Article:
Loose Credit What It Means How It Works

Loose Credit What It Means How It Works

Loose Credit: What It Means, How It Works

What Is Loose Credit?

Loose credit is the relaxation of lending practices by banks and other financial institutions to make it easier for more people to take on loans.

A country’s central bank effectively makes credit "loose" or "tight" by forcing lending rates lower or higher. Lower government lending rates pump more money into the banking system, making the banks more eager to loan money. Higher rates mean less money to lend out, and fewer customers willing and able to borrow.

A loose credit economic environment may also be called accommodative monetary policy or loose monetary policy.

Key Takeaways

– Loose credit, as a monetary policy, stimulates the economy by making it cheaper for people and businesses to borrow money.

– To financial institutions, loose credit means more money to lend at lower interest rates.

– In the U.S., the Federal Reserve responded to the economic challenges caused by the Covid pandemic by loosening credit. Beginning in March 2022, it reversed its policy and began tightening credit to slow inflation.

11 Interest Rate Hikes

Understanding Loose Credit

Central banks differ on the mechanisms they have to create loose or tight credit environments. Most have a central borrowing rate that affects the largest banks and borrowers first; they then pass the rate changes along to their customers.

These changes quickly work their way down to the individual consumer via credit card interest rates, mortgage loan rates, and rates on investments such as money market funds and certificates of deposit (CDs).

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Central banks can also loosen credit through large-scale asset purchases, known as quantitative easing. It involves purchasing government-backed or other assets to pump money into bank reserves, ready to be loaned out. It does not directly lower interest rates or loosen credit conditions, but floods the banking system with liquidity in the expectation that the banks will lend it out.

In modern times, central banks loosen credit to prevent or mitigate a recession and tighten credit when the effects of loose credit start to show up in the form of higher consumer prices.

Loose Credit in Recent Years

The U.S. markets were considered a loose credit environment between 2001 and 2006—the Federal Reserve lowered the Fed funds rate and interest rates reached their lowest levels in more than 30 years.

The Fed then tightened monetary policy for a couple of years. However, at the start of the 2008-2009 economic crisis, the Fed reverted to its loose credit policy, lowering the benchmark rate to 0.25%. It remained at this rock-bottom level until December 2015 when the Fed raised the rate to 0.5%.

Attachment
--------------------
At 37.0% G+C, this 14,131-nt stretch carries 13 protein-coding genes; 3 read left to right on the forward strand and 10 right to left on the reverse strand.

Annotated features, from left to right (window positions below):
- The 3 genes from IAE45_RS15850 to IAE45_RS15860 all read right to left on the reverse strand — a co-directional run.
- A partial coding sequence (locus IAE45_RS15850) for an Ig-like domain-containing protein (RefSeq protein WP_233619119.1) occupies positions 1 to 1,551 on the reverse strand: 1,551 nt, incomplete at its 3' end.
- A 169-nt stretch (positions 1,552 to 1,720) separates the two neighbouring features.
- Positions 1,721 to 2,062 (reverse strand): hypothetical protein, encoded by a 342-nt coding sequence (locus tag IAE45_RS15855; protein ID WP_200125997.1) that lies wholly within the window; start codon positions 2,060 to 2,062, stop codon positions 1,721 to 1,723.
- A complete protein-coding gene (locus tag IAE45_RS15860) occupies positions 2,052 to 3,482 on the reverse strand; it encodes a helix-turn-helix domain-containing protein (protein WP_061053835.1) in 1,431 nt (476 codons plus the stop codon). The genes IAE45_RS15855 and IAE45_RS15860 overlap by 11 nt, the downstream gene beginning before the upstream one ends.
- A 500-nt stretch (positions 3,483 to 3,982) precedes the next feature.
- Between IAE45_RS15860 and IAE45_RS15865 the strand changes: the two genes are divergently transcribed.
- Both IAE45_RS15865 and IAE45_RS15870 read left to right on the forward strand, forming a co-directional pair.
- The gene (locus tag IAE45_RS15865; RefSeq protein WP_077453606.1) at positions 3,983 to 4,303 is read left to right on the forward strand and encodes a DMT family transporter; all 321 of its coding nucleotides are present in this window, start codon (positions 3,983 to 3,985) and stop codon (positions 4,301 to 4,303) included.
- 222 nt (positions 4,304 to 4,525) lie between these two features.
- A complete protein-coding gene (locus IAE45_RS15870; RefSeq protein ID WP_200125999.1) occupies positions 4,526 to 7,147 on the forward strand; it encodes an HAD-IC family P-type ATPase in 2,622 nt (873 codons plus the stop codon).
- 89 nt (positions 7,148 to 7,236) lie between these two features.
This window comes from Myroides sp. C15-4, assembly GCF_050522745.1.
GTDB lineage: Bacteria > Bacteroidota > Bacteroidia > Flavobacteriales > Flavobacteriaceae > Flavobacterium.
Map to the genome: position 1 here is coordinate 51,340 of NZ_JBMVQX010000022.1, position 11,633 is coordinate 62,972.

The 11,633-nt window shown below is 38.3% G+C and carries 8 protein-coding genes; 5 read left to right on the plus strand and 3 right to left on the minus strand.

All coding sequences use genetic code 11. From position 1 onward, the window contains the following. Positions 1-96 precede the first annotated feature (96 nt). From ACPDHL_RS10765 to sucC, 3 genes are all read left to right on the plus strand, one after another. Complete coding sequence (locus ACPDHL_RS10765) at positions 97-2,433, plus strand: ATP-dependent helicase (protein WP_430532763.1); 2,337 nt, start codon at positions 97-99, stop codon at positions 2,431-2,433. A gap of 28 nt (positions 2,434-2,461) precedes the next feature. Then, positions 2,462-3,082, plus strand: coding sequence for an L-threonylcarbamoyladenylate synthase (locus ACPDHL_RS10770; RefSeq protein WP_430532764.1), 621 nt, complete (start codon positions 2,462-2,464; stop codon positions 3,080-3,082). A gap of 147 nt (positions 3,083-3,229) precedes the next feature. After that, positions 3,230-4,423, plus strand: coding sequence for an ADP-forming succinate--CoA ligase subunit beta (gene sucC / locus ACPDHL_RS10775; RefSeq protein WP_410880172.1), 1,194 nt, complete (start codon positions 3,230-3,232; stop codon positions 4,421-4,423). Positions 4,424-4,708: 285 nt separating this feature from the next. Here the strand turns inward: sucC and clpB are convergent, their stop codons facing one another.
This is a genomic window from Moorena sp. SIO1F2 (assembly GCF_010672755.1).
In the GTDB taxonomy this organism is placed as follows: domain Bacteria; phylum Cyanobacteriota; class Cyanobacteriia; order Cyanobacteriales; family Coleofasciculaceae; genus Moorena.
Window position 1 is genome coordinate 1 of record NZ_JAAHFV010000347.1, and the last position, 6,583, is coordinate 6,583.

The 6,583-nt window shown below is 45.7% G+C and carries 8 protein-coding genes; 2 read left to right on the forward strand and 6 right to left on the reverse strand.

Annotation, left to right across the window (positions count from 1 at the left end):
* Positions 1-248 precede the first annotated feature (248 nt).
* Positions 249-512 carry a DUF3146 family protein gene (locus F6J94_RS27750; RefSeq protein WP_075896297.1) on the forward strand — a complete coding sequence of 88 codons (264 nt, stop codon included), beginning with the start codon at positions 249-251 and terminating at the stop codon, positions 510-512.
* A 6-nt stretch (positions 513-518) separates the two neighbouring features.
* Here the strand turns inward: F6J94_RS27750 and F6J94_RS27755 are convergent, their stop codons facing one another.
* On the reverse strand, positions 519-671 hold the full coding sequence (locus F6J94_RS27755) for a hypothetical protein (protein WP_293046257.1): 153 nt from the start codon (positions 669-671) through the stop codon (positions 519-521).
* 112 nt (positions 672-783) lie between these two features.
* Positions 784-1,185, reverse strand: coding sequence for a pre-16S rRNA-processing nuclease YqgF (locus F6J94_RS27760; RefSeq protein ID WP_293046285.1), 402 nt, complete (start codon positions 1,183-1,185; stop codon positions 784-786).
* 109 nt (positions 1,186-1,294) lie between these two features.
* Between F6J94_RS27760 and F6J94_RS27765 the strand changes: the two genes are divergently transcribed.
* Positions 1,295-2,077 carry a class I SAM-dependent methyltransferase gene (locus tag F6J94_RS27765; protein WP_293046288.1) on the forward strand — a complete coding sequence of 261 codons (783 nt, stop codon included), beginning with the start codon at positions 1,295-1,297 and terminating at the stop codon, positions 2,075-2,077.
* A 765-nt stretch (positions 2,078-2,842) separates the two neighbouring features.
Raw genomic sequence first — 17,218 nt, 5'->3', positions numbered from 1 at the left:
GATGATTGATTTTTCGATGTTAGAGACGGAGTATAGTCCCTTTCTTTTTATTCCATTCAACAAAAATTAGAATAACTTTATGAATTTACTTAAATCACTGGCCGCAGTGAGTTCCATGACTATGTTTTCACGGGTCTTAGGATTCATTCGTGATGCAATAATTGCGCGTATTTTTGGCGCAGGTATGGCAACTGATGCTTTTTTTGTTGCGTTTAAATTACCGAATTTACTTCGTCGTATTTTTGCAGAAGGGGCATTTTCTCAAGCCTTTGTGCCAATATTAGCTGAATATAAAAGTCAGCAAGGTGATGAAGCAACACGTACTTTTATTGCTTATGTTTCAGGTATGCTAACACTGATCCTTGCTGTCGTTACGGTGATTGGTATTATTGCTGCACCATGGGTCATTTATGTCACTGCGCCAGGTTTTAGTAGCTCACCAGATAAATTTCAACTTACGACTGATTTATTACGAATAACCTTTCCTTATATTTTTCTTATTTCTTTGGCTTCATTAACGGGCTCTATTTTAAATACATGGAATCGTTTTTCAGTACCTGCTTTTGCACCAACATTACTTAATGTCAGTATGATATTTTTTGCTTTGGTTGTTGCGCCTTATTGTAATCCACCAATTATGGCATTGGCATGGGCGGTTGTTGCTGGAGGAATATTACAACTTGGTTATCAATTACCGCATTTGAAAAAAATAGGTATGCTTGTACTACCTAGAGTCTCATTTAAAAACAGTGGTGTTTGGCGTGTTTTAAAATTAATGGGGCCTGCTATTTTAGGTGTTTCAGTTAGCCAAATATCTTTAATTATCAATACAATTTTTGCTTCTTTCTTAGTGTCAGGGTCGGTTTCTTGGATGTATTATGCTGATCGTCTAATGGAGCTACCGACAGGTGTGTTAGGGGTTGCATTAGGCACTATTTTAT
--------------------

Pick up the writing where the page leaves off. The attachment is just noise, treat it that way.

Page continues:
The periods of loose credit were intended to encourage lenders to lend and borrowers to take on more debt. This should also lead to increased asset prices and spending on goods and services as the newly created money enters the economy.

From 2016 to 2018, the Fed began gradually tightening monetary policy again in small increments.

The Fed then began loosening policy again, dropping rates through the second half of 2019 in the hopes of avoiding a recession. With the onset of the COVID-related shutdown of much of the world economy in 2020, the Fed kicked off a new round of extremely loose money and credit policy to buffer some of the ongoing economic damage.

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What Are Tight Monetary Policy and Loose Monetary Policy?

Tight monetary policy means forcing interest rates higher to slow down an overheating economy prone to inflation. When interest rates are higher, consumers and businesses borrow and spend less. Demand for goods and services declines. Prices stabilize or drop.

Loose monetary policy is the opposite. Interest rates are forced downwards to jump-start the economy and create jobs. Consumers and businesses buy and borrow more. Demand for goods and services increases, and production increases to meet the demand.

What Is Expansionary Monetary Policy?

Expansionary monetary policy, also known as loose money policy, requires lower interest rates to encourage borrowing and spending by consumers and businesses. Production increases, and jobs are created to meet the demand.

In addition to reducing interest rates, central banks have other tools to spur economic growth:

– Reducing reserve requirements on banks makes more money available for lending to businesses seeking to expand and consumers ready to spend.

– Quantitative easing involves government purchases of large amounts of government-backed securities to add cash to the system for reinvestment.

What Does Loose Credit Mean for Consumers?

Loose credit means lower interest rates and usually easier lending standards. When banks have a great deal of cash to lend, they are more likely to relax their standards, allowing consumers and businesses with less-than-perfect credit ratings to borrow. Those lower rates also increase the total amount of debt that a consumer can afford to take on.

The Bottom Line

Monetary policy may seem to create a cycle of loose credit causing inflation and tight credit causing a recession. In fact, policymakers aim for a reasonable middle ground of low unemployment and low inflation.

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